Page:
Eventually, he comes up with an explanation that suits him:

Why does Autofill produce nine Springsteen songs out of 188? Because that is what almost always happens in normal distributions of items from databases. Clusters of something are to be expected. […] What we perceive as shuffle favoritism is well within expected mathematical bounds. [And] the seemingly magical effects of the shuffle function - a spooky just-rightness, even brilliance, that comes from great song juxtapositions - [are] also consequences of randomness.

This is an excellent analysis of how a mathematical, physical phenomena becomes perceived as psychological, even by people who know a lot and should know better (this phenomenon is well-documented by Nassim Nicholas Talib in his book, Fooled by Randomness). It also shows how easily we slip into animist explanations when we can't understand how something works. When physical explanations are exhausted, our other primary explanatory frameworks become psychological and magical. Look at how much explanation Levy required, how much detailed delving and convincing had to happen over a period of several years to get him to believe that a mysterious and magical phenomenon was genuinely random. I suspect few people will go to the extent that Levy did to try and understand what was happening, and many will just accept the simpler model: that there's something magical about their technology.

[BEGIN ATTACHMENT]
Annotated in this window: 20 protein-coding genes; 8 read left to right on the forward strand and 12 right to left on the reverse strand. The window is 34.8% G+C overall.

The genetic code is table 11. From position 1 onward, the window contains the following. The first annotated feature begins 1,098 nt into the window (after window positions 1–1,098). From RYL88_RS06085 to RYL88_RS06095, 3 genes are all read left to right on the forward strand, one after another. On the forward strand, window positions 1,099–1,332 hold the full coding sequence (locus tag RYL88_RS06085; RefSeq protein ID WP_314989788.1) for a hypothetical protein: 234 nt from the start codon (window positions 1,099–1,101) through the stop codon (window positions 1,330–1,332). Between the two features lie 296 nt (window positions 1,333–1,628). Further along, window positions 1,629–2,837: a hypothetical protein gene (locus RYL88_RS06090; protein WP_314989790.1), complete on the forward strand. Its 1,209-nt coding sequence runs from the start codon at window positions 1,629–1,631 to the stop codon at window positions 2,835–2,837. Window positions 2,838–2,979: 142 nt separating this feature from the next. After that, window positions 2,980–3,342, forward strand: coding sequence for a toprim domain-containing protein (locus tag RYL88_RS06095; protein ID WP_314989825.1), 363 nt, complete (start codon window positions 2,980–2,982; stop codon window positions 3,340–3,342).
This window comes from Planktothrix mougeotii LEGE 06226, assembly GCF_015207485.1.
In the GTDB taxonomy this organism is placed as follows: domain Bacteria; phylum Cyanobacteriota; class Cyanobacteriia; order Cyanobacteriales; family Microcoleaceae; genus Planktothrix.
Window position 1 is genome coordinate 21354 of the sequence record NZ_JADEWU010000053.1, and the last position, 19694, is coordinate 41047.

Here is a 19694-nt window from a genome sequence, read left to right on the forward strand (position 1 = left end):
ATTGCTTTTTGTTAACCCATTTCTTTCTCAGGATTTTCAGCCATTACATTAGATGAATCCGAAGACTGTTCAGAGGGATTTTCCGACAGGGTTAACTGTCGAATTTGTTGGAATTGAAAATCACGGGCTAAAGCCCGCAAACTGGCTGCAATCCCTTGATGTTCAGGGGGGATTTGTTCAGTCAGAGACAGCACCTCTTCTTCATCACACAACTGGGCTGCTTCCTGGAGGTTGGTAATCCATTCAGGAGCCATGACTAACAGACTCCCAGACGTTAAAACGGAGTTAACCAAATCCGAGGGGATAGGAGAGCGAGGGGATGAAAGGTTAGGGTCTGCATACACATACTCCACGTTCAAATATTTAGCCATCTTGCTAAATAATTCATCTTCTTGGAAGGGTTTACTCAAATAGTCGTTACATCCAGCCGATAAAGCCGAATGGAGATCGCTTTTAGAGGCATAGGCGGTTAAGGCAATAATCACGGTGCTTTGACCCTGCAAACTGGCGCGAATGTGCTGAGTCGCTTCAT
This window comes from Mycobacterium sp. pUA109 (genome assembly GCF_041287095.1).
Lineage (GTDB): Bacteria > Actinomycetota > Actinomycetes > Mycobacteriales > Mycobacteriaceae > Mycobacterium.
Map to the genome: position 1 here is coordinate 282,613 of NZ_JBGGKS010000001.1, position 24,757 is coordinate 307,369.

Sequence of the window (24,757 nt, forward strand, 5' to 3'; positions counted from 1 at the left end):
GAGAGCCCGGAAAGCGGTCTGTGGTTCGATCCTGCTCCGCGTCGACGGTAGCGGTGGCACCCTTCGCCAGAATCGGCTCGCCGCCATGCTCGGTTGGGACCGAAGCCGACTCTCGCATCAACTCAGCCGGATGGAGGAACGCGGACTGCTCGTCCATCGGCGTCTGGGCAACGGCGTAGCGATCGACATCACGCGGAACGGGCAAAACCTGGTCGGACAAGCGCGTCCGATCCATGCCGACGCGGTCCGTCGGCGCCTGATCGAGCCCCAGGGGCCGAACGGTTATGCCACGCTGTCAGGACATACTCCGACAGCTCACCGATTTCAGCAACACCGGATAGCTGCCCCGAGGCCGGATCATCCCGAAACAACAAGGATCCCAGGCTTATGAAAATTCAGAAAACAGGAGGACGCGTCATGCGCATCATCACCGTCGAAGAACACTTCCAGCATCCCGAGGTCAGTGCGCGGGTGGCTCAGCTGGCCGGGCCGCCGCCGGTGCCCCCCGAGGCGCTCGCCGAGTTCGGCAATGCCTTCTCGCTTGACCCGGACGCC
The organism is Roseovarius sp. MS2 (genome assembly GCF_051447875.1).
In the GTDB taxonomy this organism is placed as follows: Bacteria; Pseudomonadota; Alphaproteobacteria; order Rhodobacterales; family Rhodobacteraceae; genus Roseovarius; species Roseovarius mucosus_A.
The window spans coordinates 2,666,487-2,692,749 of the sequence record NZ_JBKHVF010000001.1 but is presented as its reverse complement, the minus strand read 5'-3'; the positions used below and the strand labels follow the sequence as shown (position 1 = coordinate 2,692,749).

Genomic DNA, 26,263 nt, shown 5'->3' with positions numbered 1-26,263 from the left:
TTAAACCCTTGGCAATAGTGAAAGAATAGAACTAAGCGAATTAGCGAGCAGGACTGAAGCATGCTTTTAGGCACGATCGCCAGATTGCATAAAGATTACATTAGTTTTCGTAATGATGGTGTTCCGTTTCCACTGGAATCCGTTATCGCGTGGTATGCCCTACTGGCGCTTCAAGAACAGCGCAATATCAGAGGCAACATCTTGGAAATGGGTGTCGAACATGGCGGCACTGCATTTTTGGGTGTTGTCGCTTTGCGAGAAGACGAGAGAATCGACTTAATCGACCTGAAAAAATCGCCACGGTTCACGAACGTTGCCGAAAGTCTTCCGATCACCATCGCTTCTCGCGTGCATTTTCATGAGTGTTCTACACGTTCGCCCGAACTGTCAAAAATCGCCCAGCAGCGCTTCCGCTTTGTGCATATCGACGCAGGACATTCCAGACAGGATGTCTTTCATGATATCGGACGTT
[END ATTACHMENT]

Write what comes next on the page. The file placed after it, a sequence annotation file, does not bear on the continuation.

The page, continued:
Levy finishes his story with an epilogue:

The non-randomness illusion was so prevalent that ultimately Apple felt compelled to address it. In the version of iTunes rolled out in September 2005, there appeared a new feature: smart shuffle. […]If you pull the lever to the right, the iPod will mess with its usual distribution pattern, intentionally spacing out songs by a given artist."

This, to me, is the key point in the story: that design changes were implemented not based on the reality of the situation, but on the perception of the reality. Matching people's expectation is a core concept in user experience design. Most of the time designing to expectations, even if that design does not match an underlying reality (i.e. the user model does not match the system model, to use Don Norman's excellent dichotomy) will be the right choice. But as Bruce Sterling pointed out so well in his keynote at Ubicomp 2006, it creates an interesting new set of challenges and responsibilities for user experience designers: while trying to match people's models, we should not fall into techno-mysticism, lying about what's really going on, rather than using a model to simplify coginitive load. I predict there will be many more user experience design tradeoffs such as this in the future.